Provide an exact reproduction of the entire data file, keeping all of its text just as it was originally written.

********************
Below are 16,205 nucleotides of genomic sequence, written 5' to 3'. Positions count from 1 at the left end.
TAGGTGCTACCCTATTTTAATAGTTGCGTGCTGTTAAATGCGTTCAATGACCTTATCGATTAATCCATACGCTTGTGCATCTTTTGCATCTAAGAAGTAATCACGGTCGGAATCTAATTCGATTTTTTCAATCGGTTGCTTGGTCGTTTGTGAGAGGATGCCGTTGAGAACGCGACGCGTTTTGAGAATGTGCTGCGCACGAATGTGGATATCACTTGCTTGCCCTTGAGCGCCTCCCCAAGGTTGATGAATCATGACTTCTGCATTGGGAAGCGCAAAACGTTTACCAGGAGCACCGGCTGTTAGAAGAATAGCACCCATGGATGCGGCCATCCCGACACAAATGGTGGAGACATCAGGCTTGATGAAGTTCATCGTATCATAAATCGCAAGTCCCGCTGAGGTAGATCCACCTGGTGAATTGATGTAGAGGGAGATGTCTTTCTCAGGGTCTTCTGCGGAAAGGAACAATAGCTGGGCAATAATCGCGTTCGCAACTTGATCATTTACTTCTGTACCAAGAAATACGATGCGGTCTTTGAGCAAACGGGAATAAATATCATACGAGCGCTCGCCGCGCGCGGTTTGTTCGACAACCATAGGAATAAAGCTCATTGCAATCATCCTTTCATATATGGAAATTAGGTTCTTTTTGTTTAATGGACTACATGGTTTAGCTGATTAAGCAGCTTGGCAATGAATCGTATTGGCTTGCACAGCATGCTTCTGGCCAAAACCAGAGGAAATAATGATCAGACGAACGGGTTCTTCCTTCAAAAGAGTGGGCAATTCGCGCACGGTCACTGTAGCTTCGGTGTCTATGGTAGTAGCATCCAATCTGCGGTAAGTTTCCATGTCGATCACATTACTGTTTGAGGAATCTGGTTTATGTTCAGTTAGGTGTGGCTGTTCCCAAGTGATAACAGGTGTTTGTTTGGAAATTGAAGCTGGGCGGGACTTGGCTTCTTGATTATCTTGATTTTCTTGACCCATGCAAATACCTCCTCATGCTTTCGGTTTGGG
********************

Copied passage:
Below are 16,205 nucleotides of genomic sequence, written 5' to 3'. Positions count from 1 at the left end.
TAGGTGCTACCCTATTTTAATAGTTGCGTGCTGTTAAATGCGTTCAATGACCTTATCGATTAATCCATACGCTTGTGCATCTTTTGCATCTAAGAAGTAATCACGGTCGGAATCTAATTCGATTTTTTCAATCGGTTGCTTGGTCGTTTGTGAGAGGATGCCGTTGAGAACGCGACGCGTTTTGAGAATGTGCTGCGCACGAATGTGGATATCACTTGCTTGCCCTTGAGCGCCTCCCCAAGGTTGATGAATCATGACTTCTGCATTGGGAAGCGCAAAACGTTTACCAGGAGCACCGGCTGTTAGAAGAATAGCACCCATGGATGCGGCCATCCCGACACAAATGGTGGAGACATCAGGCTTGATGAAGTTCATCGTATCATAAATCGCAAGTCCCGCTGAGGTAGATCCACCTGGTGAATTGATGTAGAGGGAGATGTCTTTCTCAGGGTCTTCTGCGGAAAGGAACAATAGCTGGGCAATAATCGCGTTCGCAACTTGATCATTTACTTCTGTACCAAGAAATACGATGCGGTCTTTGAGCAAACGGGAATAAATATCATACGAGCGCTCGCCGCGCGCGGTTTGTTCGACAACCATAGGAATAAAGCTCATTGCAATCATCCTTTCATATATGGAAATTAGGTTCTTTTTGTTTAATGGACTACATGGTTTAGCTGATTAAGCAGCTTGGCAATGAATCGTATTGGCTTGCACAGCATGCTTCTGGCCAAAACCAGAGGAAATAATGATCAGACGAACGGGTTCTTCCTTCAAAAGAGTGGGCAATTCGCGCACGGTCACTGTAGCTTCGGTGTCTATGGTAGTAGCATCCAATCTGCGGTAAGTTTCCATGTCGATCACATTACTGTTTGAGGAATCTGGTTTATGTTCAGTTAGGTGTGGCTGTTCCCAAGTGATAACAGGTGTTTGTTTGGAAATTGAAGCTGGGCGGGACTTGGCTTCTTGATTATCTTGATTTTCTTGACCCATGCAAATACCTCCTCATGCTTTCGGTTTGGG